Hattiesburg — The University of Southern Mississippi (USM) is already nationally known for its programs in polymer science, marine science and music. Now the university is developing another specialty as a resource center for the call center industry.
“What we are trying to do is add another specialty regionally, nationally and internationally, as well,” said Dr. David Butler, director of the USM International Development doctoral program and a leading expert on the call center industry. “This is very large industry for the U.S. Most medium to large companies have one or more call centers. These are solid middle-class jobs for a lot of communities. There is a lot of interest in having call centers, growing them and keeping them in the community.”
Butler is the author of “Bottom-Line Call Center Management: Creating a Culture of Accountability and Excellent Customer Service,” and has been quoted frequently in national financial publications and on radio and television programs. In May he did a 10-minute interview with National Public Radio, and a videotaped interview will run on CNN International later this month.
The outsourcing of call centers jobs overseas has been a concern and an issue in the presidential campaign. Butler said there is a debate about whether the cause of jobs being offshored is a matter of government policy, and whether companies can and should be blocked from moving offshore.
Butler’s research keeps track of trends in call centers jobs. He said offshoring of call center jobs is still an experiment.
“We have multiple trajectories going on simultaneously,” Butler said. “There are new call centers being formed domestically, and there are current call centers jobs that are being outsourced domestically and offshored to India, the Philippines and South Africa — the three hotspots right now. You have near shoring, moving to places like Ireland, Caribbean or Canada. And you have the repatriation of some of the call centers back to U.S. Some of the most recent ones include Delta Airlines and J.P. Morgan. Earlier major ones who came back include Dell Laptop and Capital One.”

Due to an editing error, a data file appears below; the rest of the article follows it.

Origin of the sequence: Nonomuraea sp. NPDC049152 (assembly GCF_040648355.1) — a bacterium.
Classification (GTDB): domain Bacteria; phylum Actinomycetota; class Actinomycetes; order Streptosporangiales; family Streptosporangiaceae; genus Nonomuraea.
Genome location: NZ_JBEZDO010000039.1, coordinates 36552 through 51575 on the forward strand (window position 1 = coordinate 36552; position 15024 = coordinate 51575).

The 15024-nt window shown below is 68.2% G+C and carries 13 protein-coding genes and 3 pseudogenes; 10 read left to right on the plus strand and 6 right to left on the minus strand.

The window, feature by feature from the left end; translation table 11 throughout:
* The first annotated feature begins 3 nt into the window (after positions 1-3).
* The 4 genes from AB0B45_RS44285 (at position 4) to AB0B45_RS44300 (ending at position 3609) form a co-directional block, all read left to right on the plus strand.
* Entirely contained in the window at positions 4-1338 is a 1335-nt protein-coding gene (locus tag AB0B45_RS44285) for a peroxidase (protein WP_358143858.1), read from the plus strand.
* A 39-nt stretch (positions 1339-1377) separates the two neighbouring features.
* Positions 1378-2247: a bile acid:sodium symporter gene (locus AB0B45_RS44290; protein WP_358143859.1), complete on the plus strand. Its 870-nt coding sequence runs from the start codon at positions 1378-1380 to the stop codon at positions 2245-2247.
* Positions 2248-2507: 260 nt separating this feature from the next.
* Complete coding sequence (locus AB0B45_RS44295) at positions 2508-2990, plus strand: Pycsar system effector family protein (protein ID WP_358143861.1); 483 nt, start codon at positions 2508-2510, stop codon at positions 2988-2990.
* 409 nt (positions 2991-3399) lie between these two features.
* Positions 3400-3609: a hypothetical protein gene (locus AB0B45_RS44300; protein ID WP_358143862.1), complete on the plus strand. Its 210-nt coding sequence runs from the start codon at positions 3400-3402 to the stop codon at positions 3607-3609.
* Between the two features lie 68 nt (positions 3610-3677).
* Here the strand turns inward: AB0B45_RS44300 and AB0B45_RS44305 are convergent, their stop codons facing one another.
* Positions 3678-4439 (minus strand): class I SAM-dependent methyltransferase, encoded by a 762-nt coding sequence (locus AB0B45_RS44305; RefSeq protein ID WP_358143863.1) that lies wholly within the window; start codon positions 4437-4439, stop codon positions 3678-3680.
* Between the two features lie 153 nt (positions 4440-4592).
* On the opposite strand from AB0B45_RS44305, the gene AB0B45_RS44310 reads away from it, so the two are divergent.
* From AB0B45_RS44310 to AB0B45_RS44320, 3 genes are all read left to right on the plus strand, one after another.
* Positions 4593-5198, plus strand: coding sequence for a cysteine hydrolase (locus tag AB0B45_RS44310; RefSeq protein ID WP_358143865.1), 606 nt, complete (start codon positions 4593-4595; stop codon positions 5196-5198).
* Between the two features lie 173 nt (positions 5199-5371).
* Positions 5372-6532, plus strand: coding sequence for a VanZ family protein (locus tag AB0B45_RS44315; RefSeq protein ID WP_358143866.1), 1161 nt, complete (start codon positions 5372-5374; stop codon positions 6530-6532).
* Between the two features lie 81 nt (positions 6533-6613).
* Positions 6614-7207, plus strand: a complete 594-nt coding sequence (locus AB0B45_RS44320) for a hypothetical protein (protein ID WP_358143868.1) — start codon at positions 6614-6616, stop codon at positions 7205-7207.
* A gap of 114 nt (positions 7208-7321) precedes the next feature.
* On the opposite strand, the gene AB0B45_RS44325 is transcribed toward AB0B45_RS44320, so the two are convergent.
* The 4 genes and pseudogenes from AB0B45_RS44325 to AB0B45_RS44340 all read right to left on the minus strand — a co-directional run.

Butler said the reality is that offshoring works for some industries but does not work as well for others. Manufacturing overseas is a matter of insuring the quality of the product. The customer usually cannot distinguish between a product made in the U.S. or oversees if the quality remains constant
“When you’re working with a call center, however, you are interacting with customers directly,” Butler said. “There is a general consensus right now that the quality of service is not as high in outsourced, offshore centers as it is in a domestic center. The cost can be lower at times, but not always. Quality has not always lived up to promises overseas in terms of customer feedback.”
It isn’t just language issues that are important, but the ability for call center employees to empathize with the customer on the other end of the line. Butler said for a company seeking problem resolution, it is important to have a person who can sympathize, as well as resolve the problem.
As part of the effort to position Southern Miss as a leading resource for call centers, the university is hosting a Gulf South Call Center Conference October 27-28 at the Southern Miss Gulf Park campus in Long Beach. The event originally planned in September was rescheduled after being cancelled due to Hurricane Ivan.
The theme of the conference is “Staying Competitive in a Globalizing Industry,” and it is being co-hosted by USM’s Center for International and Continuing Education and Office of the Vice President for Research and Economic Development.
“Dr. Butler’s efforts have made Southern Miss an invaluable resource for companies seeking to improve the quality of their customer service through their call center operations,” said Dr. Shelby Thames, the president of USM. “Dr. Butler’s work in the call center field is a prime example of the cutting-edge research and development being done in economic development at Southern Miss.”